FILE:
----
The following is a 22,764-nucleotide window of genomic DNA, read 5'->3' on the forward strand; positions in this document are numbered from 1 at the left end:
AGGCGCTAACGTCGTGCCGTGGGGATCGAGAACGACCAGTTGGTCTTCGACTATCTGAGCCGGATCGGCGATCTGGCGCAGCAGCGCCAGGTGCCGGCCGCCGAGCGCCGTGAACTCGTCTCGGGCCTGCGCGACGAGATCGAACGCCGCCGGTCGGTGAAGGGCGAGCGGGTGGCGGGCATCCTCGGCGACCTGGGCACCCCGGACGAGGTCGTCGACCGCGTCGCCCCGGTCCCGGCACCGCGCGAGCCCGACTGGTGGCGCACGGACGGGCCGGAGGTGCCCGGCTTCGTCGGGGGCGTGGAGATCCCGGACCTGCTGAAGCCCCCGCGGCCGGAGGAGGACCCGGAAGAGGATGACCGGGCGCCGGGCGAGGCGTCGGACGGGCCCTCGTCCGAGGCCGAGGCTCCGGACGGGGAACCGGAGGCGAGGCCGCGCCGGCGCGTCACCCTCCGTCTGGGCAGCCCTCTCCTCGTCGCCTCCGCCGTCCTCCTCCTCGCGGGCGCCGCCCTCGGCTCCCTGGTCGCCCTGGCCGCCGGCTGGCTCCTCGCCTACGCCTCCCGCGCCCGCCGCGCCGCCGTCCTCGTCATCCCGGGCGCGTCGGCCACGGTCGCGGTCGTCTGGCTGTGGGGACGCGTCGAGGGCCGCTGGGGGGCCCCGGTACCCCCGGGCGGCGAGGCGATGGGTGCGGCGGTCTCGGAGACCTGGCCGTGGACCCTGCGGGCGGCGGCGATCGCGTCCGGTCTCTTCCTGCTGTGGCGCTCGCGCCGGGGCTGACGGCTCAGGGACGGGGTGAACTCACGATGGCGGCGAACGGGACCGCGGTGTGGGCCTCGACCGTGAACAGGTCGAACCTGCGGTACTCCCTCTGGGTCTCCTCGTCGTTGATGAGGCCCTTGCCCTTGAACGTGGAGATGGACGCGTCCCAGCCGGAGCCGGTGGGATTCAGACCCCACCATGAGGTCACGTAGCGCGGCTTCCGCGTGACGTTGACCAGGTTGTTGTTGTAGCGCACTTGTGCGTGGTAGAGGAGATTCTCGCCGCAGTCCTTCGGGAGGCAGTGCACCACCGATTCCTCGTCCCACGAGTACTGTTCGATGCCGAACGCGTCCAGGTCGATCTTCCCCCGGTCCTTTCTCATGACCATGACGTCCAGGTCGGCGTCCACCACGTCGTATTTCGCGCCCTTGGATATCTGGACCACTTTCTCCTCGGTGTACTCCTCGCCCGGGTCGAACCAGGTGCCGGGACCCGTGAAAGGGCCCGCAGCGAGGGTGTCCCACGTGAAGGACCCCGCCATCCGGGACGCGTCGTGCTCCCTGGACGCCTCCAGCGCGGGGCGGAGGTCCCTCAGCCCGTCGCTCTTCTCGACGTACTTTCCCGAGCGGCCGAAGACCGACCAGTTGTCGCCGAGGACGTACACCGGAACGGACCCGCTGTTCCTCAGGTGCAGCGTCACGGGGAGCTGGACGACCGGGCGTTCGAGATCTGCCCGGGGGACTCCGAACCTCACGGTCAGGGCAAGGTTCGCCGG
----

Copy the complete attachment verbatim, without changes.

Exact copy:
The following is a 22,764-nucleotide window of genomic DNA, read 5'->3' on the forward strand; positions in this document are numbered from 1 at the left end:
AGGCGCTAACGTCGTGCCGTGGGGATCGAGAACGACCAGTTGGTCTTCGACTATCTGAGCCGGATCGGCGATCTGGCGCAGCAGCGCCAGGTGCCGGCCGCCGAGCGCCGTGAACTCGTCTCGGGCCTGCGCGACGAGATCGAACGCCGCCGGTCGGTGAAGGGCGAGCGGGTGGCGGGCATCCTCGGCGACCTGGGCACCCCGGACGAGGTCGTCGACCGCGTCGCCCCGGTCCCGGCACCGCGCGAGCCCGACTGGTGGCGCACGGACGGGCCGGAGGTGCCCGGCTTCGTCGGGGGCGTGGAGATCCCGGACCTGCTGAAGCCCCCGCGGCCGGAGGAGGACCCGGAAGAGGATGACCGGGCGCCGGGCGAGGCGTCGGACGGGCCCTCGTCCGAGGCCGAGGCTCCGGACGGGGAACCGGAGGCGAGGCCGCGCCGGCGCGTCACCCTCCGTCTGGGCAGCCCTCTCCTCGTCGCCTCCGCCGTCCTCCTCCTCGCGGGCGCCGCCCTCGGCTCCCTGGTCGCCCTGGCCGCCGGCTGGCTCCTCGCCTACGCCTCCCGCGCCCGCCGCGCCGCCGTCCTCGTCATCCCGGGCGCGTCGGCCACGGTCGCGGTCGTCTGGCTGTGGGGACGCGTCGAGGGCCGCTGGGGGGCCCCGGTACCCCCGGGCGGCGAGGCGATGGGTGCGGCGGTCTCGGAGACCTGGCCGTGGACCCTGCGGGCGGCGGCGATCGCGTCCGGTCTCTTCCTGCTGTGGCGCTCGCGCCGGGGCTGACGGCTCAGGGACGGGGTGAACTCACGATGGCGGCGAACGGGACCGCGGTGTGGGCCTCGACCGTGAACAGGTCGAACCTGCGGTACTCCCTCTGGGTCTCCTCGTCGTTGATGAGGCCCTTGCCCTTGAACGTGGAGATGGACGCGTCCCAGCCGGAGCCGGTGGGATTCAGACCCCACCATGAGGTCACGTAGCGCGGCTTCCGCGTGACGTTGACCAGGTTGTTGTTGTAGCGCACTTGTGCGTGGTAGAGGAGATTCTCGCCGCAGTCCTTCGGGAGGCAGTGCACCACCGATTCCTCGTCCCACGAGTACTGTTCGATGCCGAACGCGTCCAGGTCGATCTTCCCCCGGTCCTTTCTCATGACCATGACGTCCAGGTCGGCGTCCACCACGTCGTATTTCGCGCCCTTGGATATCTGGACCACTTTCTCCTCGGTGTACTCCTCGCCCGGGTCGAACCAGGTGCCGGGACCCGTGAAAGGGCCCGCAGCGAGGGTGTCCCACGTGAAGGACCCCGCCATCCGGGACGCGTCGTGCTCCCTGGACGCCTCCAGCGCGGGGCGGAGGTCCCTCAGCCCGTCGCTCTTCTCGACGTACTTTCCCGAGCGGCCGAAGACCGACCAGTTGTCGCCGAGGACGTACACCGGAACGGACCCGCTGTTCCTCAGGTGCAGCGTCACGGGGAGCTGGACGACCGGGCGTTCGAGATCTGCCCGGGGGACTCCGAACCTCACGGTCAGGGCAAGGTTCGCCGG